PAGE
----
Finding the Right Size at Hoopla Kids
One of the frequent questions we get is 'how do I find the right size?'
With all the variables in sizing systems, and the guesswork that comes with shopping online rather than in person, we've got tips to help you make confident choices at Hoopla Kids.
The clothing brands we stock all use the European Standard sizing system, which is based on body proportion measurements, categorised according to your height.
To find the right size clothing at Hoopla Kids, you need:
- the height in centimetres of the person/s you're shopping for
Here's an example of what the sizing numbers mean, and how they're scaled
The circled numbers are the height in centimetres:
Our experience is that for most babies, kids, and young teens, the European sizing system works well and starting with a person's current height measurement is best. If you need to adjust from there, you can easily go up or down a size. The handy thing about the EU Standard is that once you've outgrown one size, you can be confident in ordering the following size up and know that it will fit.If the person you're shopping for has notably different body proportions, then that's something you should take into consideration. But we still recommend starting with the height, first. Then allowing for whether your person needs more/less length or width in a certain area of their body. Or perhaps they prefer lots of wearing ease (loose, relaxed fit), or very little (tight, close fitting).
Shoes are a bit more of a variable beast! There isn't the same universal shoe sizing system as used for clothing.
The brands we stock use either the European shoe sizing system (EU 19 little kid - 42 adult), or the US sizing structure (5 - 13 kids, 1 - 4 youth, 5 + adult) and they all have comparison measurements in other formats like UK or Japanese sizing, which is useful.
The shoes we sell have a small amount of length ease built into their sizing system. This is because they are aimed at the minimalist or barefoot shoe market, where people expect wriggle and spreading room for happy toes.
To get an accurate shoe size
- measure both feet in centimetres
- compare the longest foot measurement to the size guide for each shoe brand (look for the columns showing the shoe measurements in centimetres!)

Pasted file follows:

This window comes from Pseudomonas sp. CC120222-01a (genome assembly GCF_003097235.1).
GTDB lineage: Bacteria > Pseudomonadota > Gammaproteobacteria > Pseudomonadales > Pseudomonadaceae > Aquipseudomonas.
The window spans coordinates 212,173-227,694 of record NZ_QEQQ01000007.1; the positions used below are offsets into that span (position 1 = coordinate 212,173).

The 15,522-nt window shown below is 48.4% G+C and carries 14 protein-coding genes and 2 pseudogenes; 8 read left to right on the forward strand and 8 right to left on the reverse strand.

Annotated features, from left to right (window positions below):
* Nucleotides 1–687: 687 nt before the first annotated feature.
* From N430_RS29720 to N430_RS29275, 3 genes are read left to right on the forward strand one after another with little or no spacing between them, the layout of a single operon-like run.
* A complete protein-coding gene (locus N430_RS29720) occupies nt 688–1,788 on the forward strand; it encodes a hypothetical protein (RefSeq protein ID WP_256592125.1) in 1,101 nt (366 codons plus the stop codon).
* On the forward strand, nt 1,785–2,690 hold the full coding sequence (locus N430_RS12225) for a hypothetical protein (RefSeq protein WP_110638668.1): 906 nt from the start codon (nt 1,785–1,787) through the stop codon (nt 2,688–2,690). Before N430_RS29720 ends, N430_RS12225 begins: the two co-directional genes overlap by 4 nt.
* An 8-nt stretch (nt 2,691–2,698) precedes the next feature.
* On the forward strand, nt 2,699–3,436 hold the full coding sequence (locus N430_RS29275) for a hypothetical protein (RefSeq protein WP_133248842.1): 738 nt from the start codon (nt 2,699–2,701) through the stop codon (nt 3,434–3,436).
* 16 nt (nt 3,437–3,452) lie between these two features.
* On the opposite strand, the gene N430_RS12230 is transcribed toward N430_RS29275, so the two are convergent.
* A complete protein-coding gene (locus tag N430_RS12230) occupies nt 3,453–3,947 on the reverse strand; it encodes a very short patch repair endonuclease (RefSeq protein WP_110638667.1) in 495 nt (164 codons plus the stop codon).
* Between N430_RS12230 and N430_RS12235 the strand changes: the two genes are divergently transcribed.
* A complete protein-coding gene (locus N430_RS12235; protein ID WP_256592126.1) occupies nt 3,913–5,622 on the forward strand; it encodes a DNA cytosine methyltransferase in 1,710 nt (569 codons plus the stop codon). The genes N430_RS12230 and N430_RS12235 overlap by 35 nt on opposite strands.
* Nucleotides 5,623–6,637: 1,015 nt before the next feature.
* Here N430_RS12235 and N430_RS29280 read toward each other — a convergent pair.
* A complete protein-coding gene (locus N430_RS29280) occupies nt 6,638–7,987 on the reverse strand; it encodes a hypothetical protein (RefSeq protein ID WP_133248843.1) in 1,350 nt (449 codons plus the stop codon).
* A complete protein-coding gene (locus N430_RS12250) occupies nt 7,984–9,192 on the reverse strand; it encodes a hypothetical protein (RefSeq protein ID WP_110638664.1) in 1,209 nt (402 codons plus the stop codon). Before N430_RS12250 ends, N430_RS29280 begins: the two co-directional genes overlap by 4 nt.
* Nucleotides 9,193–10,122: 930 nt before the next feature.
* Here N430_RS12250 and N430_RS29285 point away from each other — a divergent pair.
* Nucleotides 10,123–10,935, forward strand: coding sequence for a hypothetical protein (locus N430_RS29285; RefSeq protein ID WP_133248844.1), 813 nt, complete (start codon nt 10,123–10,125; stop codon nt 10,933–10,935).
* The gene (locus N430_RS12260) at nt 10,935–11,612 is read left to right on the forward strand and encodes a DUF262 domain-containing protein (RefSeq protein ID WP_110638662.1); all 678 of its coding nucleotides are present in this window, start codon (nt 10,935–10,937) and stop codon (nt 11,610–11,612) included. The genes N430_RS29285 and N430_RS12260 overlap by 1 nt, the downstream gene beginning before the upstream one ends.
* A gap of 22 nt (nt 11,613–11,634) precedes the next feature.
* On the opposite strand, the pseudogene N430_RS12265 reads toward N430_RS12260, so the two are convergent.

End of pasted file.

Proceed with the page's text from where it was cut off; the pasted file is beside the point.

Does your person's feet have a high instep or fuller foot? If so, then you'll probably want to look for a shoe with wide access, like velcro fastenings or laces that you can fully loosen to insert the feet.
The socks on our shelves are sized according to the European shoe sizing system.
Socks in size 19/21 are for little wee ones that would fit shoes in EU 19 - 21. Tiny!
Size 32/35 is for kids who wear shoes in EU 32 - 35.
Socks with a densely woven print will have a tighter fit, and have less stretch than socks with a simple woven design due to their construction.
To sum it all up...
Before shopping at Hoopla Kids, the BEST THING you can do is have up to date body measurements of the person you're purchasing for.
- For clothing, like tops, pants/shorts, dresses and outerwear, you'll want to have the height measurement (in cm).
- For socks and shoes, you'll need the feet length measurement (in cm), and translate that using our footwear size guides to either the European or US shoe sizes.
- For hats, naturally you'll need the head circumference measurement (in cm).
We love ensuring you get the best fit, first time, so if you have concerns about the sizing of any gear at Hoopla Kids, just drop us a line at email@example.com
We've got our measuring tapes at the ready.
We also offer great returns! We know that not everything works out as hoped for. So you can return any unused item (including those on sale) if something isn't right for you. We happily offer refunds, exchanges or store credit on all returns. Check out the finer details of our Returns Policy.
Also in Blog
Why Barefoot Shoes, and How to Get Used to Them
Behind the scenes at Hoopla we've been experimenting for a long time with different barefoot shoe brands on our own feet.
You might've seen the term before, but what does it mean for shoes to be considered 'barefoot' or 'minimal'?